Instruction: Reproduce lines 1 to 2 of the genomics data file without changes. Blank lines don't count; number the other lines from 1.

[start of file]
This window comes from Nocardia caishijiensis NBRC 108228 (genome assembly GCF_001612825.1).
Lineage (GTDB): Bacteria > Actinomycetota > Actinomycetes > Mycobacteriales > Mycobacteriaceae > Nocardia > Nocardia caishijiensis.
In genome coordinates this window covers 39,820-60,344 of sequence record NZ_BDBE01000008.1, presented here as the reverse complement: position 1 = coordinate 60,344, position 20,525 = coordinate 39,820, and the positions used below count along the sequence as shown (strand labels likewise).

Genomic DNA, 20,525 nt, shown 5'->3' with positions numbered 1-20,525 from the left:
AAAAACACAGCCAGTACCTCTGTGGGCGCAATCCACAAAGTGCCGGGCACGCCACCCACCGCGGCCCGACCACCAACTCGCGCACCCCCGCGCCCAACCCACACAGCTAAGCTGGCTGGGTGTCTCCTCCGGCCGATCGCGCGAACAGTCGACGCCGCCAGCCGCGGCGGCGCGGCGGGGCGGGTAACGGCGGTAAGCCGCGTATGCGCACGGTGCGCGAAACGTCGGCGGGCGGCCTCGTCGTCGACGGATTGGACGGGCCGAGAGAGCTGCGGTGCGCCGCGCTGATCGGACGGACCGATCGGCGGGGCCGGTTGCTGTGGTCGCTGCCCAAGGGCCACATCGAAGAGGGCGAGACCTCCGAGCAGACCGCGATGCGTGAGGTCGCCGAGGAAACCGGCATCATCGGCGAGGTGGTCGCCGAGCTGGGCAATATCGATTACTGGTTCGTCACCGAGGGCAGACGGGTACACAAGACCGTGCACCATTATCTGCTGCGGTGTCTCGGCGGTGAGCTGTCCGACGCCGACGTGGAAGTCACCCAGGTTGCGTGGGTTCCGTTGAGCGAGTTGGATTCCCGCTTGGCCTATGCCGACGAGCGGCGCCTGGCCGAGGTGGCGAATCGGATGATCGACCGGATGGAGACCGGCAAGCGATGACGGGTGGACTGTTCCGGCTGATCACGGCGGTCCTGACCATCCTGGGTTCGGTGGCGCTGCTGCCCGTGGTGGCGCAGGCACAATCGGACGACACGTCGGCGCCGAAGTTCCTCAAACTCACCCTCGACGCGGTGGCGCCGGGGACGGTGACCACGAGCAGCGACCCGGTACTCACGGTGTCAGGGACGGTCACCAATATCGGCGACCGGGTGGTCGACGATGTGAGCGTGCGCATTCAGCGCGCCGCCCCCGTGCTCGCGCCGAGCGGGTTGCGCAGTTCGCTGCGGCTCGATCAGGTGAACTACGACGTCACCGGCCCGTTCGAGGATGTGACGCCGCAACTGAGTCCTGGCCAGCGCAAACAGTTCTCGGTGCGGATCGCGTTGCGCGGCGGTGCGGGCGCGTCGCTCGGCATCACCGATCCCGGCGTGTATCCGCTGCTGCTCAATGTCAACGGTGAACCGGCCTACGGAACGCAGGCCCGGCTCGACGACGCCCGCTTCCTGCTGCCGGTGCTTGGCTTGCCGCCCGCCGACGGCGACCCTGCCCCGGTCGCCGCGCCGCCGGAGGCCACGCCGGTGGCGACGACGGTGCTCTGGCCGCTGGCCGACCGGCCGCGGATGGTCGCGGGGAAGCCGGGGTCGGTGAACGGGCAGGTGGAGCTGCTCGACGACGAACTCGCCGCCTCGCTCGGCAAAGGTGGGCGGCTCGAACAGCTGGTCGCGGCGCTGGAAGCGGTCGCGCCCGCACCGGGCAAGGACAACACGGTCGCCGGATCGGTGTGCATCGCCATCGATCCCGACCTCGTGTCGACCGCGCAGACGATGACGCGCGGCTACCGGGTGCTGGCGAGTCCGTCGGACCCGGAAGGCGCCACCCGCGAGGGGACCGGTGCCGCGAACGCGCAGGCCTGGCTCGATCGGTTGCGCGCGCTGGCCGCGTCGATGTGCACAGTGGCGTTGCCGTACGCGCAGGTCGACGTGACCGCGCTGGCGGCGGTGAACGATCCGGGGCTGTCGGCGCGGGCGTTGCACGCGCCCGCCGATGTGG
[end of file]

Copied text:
This window comes from Nocardia caishijiensis NBRC 108228 (genome assembly GCF_001612825.1).
Lineage (GTDB): Bacteria > Actinomycetota > Actinomycetes > Mycobacteriales > Mycobacteriaceae > Nocardia > Nocardia caishijiensis.